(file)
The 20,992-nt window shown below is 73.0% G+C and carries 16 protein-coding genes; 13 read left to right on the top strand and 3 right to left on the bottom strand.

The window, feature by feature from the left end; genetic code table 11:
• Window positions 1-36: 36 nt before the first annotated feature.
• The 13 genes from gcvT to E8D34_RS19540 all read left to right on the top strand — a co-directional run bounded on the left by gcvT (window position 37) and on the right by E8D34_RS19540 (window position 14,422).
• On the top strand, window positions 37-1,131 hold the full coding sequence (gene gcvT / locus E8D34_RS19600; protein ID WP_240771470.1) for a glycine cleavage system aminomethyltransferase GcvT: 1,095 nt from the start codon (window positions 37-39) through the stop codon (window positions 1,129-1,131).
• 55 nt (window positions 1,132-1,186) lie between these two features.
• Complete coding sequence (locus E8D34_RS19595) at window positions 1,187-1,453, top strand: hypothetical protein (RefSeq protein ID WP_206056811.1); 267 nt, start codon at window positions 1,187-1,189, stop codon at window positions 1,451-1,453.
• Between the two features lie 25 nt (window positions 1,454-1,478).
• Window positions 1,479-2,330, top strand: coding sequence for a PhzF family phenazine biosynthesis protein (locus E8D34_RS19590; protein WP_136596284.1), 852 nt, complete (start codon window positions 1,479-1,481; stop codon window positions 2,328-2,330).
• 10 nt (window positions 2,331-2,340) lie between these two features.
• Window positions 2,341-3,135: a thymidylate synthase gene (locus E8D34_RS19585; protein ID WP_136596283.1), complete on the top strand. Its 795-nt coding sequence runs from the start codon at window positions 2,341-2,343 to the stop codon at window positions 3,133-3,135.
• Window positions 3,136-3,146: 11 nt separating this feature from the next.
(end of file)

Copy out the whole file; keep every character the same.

The 20,992-nt window shown below is 73.0% G+C and carries 16 protein-coding genes; 13 read left to right on the top strand and 3 right to left on the bottom strand.

The window, feature by feature from the left end; genetic code table 11:
• Window positions 1-36: 36 nt before the first annotated feature.
• The 13 genes from gcvT to E8D34_RS19540 all read left to right on the top strand — a co-directional run bounded on the left by gcvT (window position 37) and on the right by E8D34_RS19540 (window position 14,422).
• On the top strand, window positions 37-1,131 hold the full coding sequence (gene gcvT / locus E8D34_RS19600; protein ID WP_240771470.1) for a glycine cleavage system aminomethyltransferase GcvT: 1,095 nt from the start codon (window positions 37-39) through the stop codon (window positions 1,129-1,131).
• 55 nt (window positions 1,132-1,186) lie between these two features.
• Complete coding sequence (locus E8D34_RS19595) at window positions 1,187-1,453, top strand: hypothetical protein (RefSeq protein ID WP_206056811.1); 267 nt, start codon at window positions 1,187-1,189, stop codon at window positions 1,451-1,453.
• Between the two features lie 25 nt (window positions 1,454-1,478).
• Window positions 1,479-2,330, top strand: coding sequence for a PhzF family phenazine biosynthesis protein (locus E8D34_RS19590; protein WP_136596284.1), 852 nt, complete (start codon window positions 1,479-1,481; stop codon window positions 2,328-2,330).
• 10 nt (window positions 2,331-2,340) lie between these two features.
• Window positions 2,341-3,135: a thymidylate synthase gene (locus E8D34_RS19585; protein ID WP_136596283.1), complete on the top strand. Its 795-nt coding sequence runs from the start codon at window positions 2,341-2,343 to the stop codon at window positions 3,133-3,135.
• Window positions 3,136-3,146: 11 nt separating this feature from the next.